Once I left the pub I felt warmed up by the kindness and good conversation in the pub, and so I found the climb up the cliffs to Rock Cliff (the highest cliffs in Eastern England at 666 feet), and on down into Boulby. Here the view is dominated by the Boulby Potash mine, the main shaft of which is 4,000 feet deep and which was completed in 1973. Although the mine was unsightly I was quite happy to see it, as it must provide work for some of the people in Skinningrove.
By the time it got to 14.00 I realised that I still had not had any lunch, so I decided that I would stop when I got to Staithes and have lunch there. This was a very fortunate decision, as the village was extremely picturesque, nestling in a gorge cut through the cliffs by a little beck. On the way down into the village I had a quick chat with a gent who was out in his garden, and we talked about that typical English topic, the weather. I stood outside his house to take a photo down into the village, which is built up on many different levels up the hillside, when I noticed that the cliff outside his house had a few gnomes climbing their way up it! The village itself was very nice, with narrow streets and beautiful little cottages - it was the most perfect little fishing village that I have passed on the journey so far. The rest of the stroll from Staithes to Runswick Bay took me past the pretty little hamlet of Port Mulgrave, which is perched high up on the cliffs and which gave me some expansive views out to sea and back along the cliffs.
I have two things to celebrate tonight; firstly I have walked further in this trip than I have in any other trip (261 miles), and secondly I have now walked further this year than I have in any other year (980 miles against 973 miles in 2000). This all feels very good, and it is a nice sign that I am not really suffering from the travails of the walk so far. I am currently feeling really quite positive about the walk so far, and I am certainly looking forward to the next few days, when I should reach the 1,000 mile mark for the year.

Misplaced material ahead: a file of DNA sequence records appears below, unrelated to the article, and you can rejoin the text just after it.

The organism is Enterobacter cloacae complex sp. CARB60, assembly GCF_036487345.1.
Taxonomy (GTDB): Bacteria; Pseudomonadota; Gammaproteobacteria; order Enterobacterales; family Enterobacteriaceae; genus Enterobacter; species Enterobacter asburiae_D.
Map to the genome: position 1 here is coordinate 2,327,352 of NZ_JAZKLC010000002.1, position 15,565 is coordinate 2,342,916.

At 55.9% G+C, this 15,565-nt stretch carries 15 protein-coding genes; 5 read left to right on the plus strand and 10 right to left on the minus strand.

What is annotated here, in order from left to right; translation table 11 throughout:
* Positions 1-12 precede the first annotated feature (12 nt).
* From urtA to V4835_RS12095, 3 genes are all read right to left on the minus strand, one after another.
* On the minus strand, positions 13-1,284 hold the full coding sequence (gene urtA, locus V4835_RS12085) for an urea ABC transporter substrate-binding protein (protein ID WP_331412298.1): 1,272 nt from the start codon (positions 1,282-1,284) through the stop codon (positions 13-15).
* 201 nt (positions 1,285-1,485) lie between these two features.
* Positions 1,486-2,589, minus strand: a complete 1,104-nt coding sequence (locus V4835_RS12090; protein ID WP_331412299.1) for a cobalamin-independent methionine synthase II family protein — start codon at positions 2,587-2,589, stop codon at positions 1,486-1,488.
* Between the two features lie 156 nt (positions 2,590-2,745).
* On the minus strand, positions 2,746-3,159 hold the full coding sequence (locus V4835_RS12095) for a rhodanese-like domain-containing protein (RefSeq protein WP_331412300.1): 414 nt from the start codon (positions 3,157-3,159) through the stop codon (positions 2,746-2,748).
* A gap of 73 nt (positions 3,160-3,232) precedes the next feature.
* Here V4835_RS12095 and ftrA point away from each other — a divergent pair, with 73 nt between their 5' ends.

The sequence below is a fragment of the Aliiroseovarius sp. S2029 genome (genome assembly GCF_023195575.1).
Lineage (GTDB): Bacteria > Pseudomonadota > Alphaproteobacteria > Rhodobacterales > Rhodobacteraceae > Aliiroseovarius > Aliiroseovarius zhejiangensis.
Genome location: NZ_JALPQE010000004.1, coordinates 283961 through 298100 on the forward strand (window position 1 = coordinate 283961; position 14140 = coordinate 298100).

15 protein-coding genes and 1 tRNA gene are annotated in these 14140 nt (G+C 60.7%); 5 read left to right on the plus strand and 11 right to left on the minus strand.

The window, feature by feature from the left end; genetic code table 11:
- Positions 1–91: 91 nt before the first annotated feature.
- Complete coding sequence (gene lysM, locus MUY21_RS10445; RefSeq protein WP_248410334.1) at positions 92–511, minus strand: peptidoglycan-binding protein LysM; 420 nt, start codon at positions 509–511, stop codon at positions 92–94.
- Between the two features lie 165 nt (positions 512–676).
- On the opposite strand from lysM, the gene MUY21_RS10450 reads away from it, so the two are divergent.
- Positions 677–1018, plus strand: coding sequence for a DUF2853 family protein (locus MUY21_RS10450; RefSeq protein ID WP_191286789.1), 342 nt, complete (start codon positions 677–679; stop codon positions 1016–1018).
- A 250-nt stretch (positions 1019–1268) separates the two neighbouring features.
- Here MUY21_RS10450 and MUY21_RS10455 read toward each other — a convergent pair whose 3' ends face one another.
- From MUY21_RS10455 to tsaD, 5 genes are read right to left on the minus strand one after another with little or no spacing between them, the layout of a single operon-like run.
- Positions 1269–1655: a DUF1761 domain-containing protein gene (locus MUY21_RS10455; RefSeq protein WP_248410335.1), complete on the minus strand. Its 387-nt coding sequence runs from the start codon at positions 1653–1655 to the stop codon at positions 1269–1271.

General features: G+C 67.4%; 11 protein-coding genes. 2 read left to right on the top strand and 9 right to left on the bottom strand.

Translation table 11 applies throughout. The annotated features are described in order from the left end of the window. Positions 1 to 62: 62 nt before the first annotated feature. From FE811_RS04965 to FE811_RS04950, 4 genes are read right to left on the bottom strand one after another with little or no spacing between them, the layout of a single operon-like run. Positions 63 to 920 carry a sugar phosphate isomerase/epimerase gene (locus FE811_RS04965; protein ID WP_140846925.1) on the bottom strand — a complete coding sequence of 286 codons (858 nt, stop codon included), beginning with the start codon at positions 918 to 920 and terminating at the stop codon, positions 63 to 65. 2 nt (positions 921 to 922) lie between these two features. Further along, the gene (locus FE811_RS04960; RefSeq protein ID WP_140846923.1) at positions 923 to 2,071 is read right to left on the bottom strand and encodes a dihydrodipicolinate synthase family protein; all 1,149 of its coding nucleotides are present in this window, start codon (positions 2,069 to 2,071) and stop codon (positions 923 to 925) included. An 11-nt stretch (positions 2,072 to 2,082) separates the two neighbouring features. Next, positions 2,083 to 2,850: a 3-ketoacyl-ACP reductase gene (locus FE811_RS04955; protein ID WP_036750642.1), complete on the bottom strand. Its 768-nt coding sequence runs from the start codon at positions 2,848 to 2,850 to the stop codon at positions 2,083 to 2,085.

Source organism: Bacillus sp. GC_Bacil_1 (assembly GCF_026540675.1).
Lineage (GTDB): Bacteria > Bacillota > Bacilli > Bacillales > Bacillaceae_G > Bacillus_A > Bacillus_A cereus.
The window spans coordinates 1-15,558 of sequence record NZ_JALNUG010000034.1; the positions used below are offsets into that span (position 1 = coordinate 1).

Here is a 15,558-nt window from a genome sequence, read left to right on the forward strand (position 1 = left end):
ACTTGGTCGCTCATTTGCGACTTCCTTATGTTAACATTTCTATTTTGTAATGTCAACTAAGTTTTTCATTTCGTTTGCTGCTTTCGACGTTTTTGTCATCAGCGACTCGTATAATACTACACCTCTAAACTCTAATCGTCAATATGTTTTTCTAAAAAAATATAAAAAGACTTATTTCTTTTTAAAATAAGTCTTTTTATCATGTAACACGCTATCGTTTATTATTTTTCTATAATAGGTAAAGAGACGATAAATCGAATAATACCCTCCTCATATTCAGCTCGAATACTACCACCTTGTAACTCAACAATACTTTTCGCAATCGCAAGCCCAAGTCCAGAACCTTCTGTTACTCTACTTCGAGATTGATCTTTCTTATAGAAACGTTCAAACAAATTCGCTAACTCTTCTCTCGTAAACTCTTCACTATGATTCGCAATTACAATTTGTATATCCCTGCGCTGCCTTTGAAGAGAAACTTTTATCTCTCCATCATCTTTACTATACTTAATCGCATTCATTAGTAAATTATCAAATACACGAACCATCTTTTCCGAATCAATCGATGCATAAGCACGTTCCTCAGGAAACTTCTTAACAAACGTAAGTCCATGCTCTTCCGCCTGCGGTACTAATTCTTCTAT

This walk starts off at the Redcar Beach Holiday Park, which is next to the beach in Coatham, just to the west of Redcar. Leave the caravan park and turn right to walk eastwards along the road until a roundabout is reached, and then turn left to head northwards up to the beach in Coatham. Once on the beach turn to the right and follow it eastwards past Coatham Rocks and onwards into Redcar; her I joined the promenade and walked along that rather than the beach, passing the Tourist Information Office and eventually reaching a roundabout with the A1085 road. If the tide is out walk southeastwards along the sands; otherwise you will have to walk along the A1085 on top of the low cliffs to Marske-by-the-Sea, and then take footpaths into Saltburn-by-the-Sea. The beach route follows the beach under Marske-by-the-Sea and on to Saltburn-by-the-Sea, and here I climbed up to join the promenade past the pier.
In Saltburn-by-the-Sea the route that I took for the rest of the day follows the Cleveland Way, a National Trail. The directions for this stretch of the walk can be found in the Ordnance Survey National Trail Guide 3, Cleveland Way (ISBN 1-85410-606-6). This guidebook has many notes and 1:25,000 strip maps of the route, so there is little point in my replicating them.
This makes a total distance of 17.2 miles, with 2992 feet of ascent and 2799 feet of descent.
We stayed at the Runswick Bay caravan and camping park, on Hinderwell Lane, Runswick Bay, telephone 01947 840997. This was a lovely little caravan park that was well appointed. The lady who ran it let us stay for free because I was raising money for charity, which was an act of kindness that I shall not forget.
Please note that I take no responsibility for anything that may happen when following these directions. If you intend to follow this route, then please use the relevant maps and check the route out before you go out. As always when walking, use common sense and you should be fine.
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And finally, enjoy your walking!